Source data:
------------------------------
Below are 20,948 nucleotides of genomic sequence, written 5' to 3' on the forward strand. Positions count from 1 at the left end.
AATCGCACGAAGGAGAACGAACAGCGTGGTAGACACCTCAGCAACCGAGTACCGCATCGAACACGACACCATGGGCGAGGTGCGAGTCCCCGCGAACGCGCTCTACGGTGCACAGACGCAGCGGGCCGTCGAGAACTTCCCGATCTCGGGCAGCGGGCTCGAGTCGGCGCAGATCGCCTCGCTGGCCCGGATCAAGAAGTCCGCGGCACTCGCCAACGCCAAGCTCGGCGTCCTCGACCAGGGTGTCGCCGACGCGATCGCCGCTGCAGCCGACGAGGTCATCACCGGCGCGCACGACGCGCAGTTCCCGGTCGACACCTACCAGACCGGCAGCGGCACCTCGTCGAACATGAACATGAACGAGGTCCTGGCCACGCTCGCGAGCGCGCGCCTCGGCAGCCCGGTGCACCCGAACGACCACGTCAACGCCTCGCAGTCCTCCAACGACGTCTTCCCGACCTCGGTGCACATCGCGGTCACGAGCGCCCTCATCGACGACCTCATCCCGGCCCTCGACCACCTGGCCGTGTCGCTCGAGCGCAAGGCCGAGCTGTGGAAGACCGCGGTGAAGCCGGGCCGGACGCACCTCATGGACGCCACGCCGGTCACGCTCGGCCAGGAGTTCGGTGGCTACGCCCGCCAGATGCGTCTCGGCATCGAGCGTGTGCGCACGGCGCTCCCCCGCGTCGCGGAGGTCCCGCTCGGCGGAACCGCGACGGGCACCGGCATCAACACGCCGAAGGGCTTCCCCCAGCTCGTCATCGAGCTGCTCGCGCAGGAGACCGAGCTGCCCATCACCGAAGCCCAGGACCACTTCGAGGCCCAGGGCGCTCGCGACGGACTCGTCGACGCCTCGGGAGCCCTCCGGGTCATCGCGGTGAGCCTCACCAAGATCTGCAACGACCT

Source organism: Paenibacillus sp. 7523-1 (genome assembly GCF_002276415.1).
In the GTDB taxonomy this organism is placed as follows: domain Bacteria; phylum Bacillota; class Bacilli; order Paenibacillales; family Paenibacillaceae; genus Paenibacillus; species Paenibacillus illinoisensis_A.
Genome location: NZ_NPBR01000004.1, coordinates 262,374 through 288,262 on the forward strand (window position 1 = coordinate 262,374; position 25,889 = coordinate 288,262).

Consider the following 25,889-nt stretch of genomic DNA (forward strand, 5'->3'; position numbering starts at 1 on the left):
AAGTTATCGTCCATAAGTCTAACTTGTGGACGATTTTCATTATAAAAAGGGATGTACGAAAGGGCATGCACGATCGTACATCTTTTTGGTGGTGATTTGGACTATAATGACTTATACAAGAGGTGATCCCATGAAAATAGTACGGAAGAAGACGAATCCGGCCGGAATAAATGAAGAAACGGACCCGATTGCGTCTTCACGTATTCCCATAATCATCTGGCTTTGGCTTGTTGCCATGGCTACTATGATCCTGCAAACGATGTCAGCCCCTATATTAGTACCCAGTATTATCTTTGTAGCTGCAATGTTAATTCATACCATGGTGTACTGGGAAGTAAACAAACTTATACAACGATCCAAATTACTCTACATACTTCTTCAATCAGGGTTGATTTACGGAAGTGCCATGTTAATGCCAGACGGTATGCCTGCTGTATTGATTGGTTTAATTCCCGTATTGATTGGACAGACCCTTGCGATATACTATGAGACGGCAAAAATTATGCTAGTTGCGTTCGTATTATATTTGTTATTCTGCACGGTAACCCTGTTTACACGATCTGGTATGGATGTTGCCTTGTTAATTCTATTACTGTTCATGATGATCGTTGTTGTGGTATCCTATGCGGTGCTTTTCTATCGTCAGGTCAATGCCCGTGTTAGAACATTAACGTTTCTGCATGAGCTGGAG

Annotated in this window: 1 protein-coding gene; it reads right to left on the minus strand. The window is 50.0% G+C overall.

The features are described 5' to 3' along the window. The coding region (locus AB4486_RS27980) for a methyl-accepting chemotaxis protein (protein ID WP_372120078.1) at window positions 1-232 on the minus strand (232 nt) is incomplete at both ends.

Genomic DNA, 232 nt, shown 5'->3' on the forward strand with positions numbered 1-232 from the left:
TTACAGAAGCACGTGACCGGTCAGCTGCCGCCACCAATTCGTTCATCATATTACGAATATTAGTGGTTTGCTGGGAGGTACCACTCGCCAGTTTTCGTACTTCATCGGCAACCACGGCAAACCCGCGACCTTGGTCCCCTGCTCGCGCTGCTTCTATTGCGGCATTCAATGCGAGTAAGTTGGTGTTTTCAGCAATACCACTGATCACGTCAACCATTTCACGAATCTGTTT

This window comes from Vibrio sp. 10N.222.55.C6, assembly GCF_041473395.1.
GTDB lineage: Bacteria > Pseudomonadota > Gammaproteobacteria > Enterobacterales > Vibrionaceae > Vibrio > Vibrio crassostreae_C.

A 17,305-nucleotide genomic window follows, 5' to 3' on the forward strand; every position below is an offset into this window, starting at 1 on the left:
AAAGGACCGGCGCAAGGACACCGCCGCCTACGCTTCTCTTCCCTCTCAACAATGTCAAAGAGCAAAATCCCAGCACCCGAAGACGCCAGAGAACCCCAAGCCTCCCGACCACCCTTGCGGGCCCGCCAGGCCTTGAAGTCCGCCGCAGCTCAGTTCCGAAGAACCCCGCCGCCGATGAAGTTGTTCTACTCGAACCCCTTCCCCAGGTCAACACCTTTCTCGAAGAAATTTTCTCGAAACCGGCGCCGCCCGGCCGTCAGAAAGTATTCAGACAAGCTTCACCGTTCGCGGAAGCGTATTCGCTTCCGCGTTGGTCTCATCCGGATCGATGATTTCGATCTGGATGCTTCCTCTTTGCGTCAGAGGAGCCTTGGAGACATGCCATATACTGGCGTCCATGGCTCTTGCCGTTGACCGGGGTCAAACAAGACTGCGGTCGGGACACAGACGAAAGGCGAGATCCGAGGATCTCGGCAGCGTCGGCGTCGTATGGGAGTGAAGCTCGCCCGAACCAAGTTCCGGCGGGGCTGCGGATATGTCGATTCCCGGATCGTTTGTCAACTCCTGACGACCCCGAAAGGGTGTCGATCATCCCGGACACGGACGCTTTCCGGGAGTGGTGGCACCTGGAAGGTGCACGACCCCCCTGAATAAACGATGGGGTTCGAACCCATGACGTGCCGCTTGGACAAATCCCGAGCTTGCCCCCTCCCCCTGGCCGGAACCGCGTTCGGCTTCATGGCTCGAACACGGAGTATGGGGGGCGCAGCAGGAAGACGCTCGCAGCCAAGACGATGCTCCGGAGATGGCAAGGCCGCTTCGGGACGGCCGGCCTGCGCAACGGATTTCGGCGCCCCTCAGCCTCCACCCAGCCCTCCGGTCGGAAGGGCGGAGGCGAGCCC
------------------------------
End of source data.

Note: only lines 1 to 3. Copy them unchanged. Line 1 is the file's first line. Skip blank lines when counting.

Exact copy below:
Below are 20,948 nucleotides of genomic sequence, written 5' to 3' on the forward strand. Positions count from 1 at the left end.
AATCGCACGAAGGAGAACGAACAGCGTGGTAGACACCTCAGCAACCGAGTACCGCATCGAACACGACACCATGGGCGAGGTGCGAGTCCCCGCGAACGCGCTCTACGGTGCACAGACGCAGCGGGCCGTCGAGAACTTCCCGATCTCGGGCAGCGGGCTCGAGTCGGCGCAGATCGCCTCGCTGGCCCGGATCAAGAAGTCCGCGGCACTCGCCAACGCCAAGCTCGGCGTCCTCGACCAGGGTGTCGCCGACGCGATCGCCGCTGCAGCCGACGAGGTCATCACCGGCGCGCACGACGCGCAGTTCCCGGTCGACACCTACCAGACCGGCAGCGGCACCTCGTCGAACATGAACATGAACGAGGTCCTGGCCACGCTCGCGAGCGCGCGCCTCGGCAGCCCGGTGCACCCGAACGACCACGTCAACGCCTCGCAGTCCTCCAACGACGTCTTCCCGACCTCGGTGCACATCGCGGTCACGAGCGCCCTCATCGACGACCTCATCCCGGCCCTCGACCACCTGGCCGTGTCGCTCGAGCGCAAGGCCGAGCTGTGGAAGACCGCGGTGAAGCCGGGCCGGACGCACCTCATGGACGCCACGCCGGTCACGCTCGGCCAGGAGTTCGGTGGCTACGCCCGCCAGATGCGTCTCGGCATCGAGCGTGTGCGCACGGCGCTCCCCCGCGTCGCGGAGGTCCCGCTCGGCGGAACCGCGACGGGCACCGGCATCAACACGCCGAAGGGCTTCCCCCAGCTCGTCATCGAGCTGCTCGCGCAGGAGACCGAGCTGCCCATCACCGAAGCCCAGGACCACTTCGAGGCCCAGGGCGCTCGCGACGGACTCGTCGACGCCTCGGGAGCCCTCCGGGTCATCGCGGTGAGCCTCACCAAGATCTGCAACGACCT

Source organism: Paenibacillus sp. 7523-1 (genome assembly GCF_002276415.1).